Now that I am an adult, I can at least understand the danger, though I am no better at defending against it. The danger is other people and when you leave yourself open those other people get inside and, sometimes; they fill you up with all of their painful needs. They go for the softest parts of you, and that is where they hurt you the most. The only defense is to fortify your walls, and put bars and bolts on all the doors. You have to obscure the entrances and construct the corridors in such a way that no one can find their way inside, not even you. 

Now that I am an adult, I also understand there was never anything different or wrong about me at all. I know now that all that time I was getting it wrong everyone else was getting it wrong too. Some people are better are balancing boundaries with their need for acceptance and to be sure I am a little stunted in my emotional development, but I know now that all of us are excessively needing and loving and soft at our core. I know now that when we are closed off, we are only pretending. 

“So many people are shut up tight inside themselves like boxes, yet they would open up, unfolding quite wonderfully, if only you were interested in them.”

― Sylvia Plath, Johnny Panic and the Bible of Dreams: Short Stories, Prose and Diary Excerpts

I know too that this pretending is an awful and exhausting way to live and many of us are living it every day. We are each is living with parts of ourselves heavily booby-trapped and guarded so well no one can even get close. We leave our childhood with painful lessons so persistent we can’t imagine ourselves whole again, but like me, every human still has that longing. Two things seem to hold us back.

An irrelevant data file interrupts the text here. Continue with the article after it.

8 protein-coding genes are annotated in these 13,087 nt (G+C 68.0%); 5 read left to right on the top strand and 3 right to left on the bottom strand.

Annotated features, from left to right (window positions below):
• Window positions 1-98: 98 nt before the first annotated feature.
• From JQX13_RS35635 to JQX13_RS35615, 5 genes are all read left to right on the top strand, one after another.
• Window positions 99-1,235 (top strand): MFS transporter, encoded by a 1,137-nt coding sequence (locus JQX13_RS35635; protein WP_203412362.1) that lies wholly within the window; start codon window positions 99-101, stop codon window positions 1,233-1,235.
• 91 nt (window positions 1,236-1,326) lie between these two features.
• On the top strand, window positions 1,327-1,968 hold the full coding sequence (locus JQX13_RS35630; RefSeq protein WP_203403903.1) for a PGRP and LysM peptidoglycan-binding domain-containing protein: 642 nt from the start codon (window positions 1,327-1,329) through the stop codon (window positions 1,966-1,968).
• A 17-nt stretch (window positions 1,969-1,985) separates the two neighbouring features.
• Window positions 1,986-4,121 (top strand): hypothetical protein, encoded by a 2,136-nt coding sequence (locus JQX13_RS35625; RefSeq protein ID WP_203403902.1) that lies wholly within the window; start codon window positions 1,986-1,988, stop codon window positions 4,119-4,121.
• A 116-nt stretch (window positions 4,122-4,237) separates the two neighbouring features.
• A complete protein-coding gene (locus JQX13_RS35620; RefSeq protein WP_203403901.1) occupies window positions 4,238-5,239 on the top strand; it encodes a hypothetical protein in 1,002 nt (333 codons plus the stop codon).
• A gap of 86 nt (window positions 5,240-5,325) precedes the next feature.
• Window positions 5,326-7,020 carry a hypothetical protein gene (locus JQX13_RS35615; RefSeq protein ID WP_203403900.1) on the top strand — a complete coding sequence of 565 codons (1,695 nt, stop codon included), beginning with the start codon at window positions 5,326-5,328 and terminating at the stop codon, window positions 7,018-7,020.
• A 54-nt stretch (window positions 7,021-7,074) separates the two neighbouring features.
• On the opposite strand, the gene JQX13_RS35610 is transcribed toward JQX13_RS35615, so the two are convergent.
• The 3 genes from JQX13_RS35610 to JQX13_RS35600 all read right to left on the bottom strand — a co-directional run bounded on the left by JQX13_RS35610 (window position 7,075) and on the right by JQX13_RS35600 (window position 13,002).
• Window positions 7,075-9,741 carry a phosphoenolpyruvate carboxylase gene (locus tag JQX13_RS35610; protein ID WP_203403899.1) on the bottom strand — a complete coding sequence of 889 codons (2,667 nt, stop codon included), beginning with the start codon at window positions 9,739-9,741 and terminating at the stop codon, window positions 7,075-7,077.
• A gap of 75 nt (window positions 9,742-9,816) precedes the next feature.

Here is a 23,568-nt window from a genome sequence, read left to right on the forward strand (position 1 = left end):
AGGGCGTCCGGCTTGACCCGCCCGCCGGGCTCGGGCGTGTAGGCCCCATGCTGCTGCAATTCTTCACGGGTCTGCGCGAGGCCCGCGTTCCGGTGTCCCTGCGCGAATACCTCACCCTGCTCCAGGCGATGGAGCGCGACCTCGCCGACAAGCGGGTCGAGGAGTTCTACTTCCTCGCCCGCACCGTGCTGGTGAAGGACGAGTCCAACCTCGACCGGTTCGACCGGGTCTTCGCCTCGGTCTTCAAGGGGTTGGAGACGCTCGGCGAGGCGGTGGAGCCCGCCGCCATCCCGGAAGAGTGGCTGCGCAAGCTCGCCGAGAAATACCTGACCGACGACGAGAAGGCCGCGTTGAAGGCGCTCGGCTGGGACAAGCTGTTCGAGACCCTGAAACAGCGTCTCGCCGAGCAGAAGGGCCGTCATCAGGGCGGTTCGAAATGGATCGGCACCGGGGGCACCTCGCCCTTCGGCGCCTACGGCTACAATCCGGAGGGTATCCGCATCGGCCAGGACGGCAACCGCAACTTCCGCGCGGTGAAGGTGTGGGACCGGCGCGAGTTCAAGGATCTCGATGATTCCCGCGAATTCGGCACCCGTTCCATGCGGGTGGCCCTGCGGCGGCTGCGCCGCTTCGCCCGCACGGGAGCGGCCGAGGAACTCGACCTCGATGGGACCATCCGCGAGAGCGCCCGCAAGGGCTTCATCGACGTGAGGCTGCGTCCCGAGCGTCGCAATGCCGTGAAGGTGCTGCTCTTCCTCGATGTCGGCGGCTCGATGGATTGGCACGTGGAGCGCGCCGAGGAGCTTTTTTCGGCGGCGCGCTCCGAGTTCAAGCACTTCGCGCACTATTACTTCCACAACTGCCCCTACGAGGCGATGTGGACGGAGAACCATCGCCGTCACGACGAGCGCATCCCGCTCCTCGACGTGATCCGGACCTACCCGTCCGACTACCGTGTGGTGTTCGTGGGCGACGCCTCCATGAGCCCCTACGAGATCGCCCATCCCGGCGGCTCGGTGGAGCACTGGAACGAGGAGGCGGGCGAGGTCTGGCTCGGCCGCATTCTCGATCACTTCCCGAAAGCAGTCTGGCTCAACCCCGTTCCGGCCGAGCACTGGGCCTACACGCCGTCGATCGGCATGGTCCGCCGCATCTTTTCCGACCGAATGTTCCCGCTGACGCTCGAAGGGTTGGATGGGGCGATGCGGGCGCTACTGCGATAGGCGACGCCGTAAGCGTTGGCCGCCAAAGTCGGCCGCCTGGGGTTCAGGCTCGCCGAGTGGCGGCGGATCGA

For one, we insist on seeing the vulnerabilities of others exposed first. None of us wants to reveal their weak spots without assurances. None of us wants to be to blame for their own pain by inviting the threat in, and everyone not open to us is a potential threat.

Two, we have lived so long hating what is soft inside of us that seeing it in others elicits acute and consuming disgust. We are repulsed by people who are too open. Something isn’t right with them. Something went wrong in their development, and we don’t want any of it to rub off on us. We don’t want to be caught defenseless along with them.

But sometimes, if we are lucky, we meet the right person, or people, that can open us back up to the world. People we never had when we were younger and the world in us had to close up to keep safe. We call these people soulmates and to us, they can be like keys but that isn’t really true. People are not keys, and should never be treated as such. Instead, people are more like places where we feel safe to finally begin picking open the locks we’ve placed on ourselves. 

It doesn’t happen all at once, this opening, and there are real keys to find.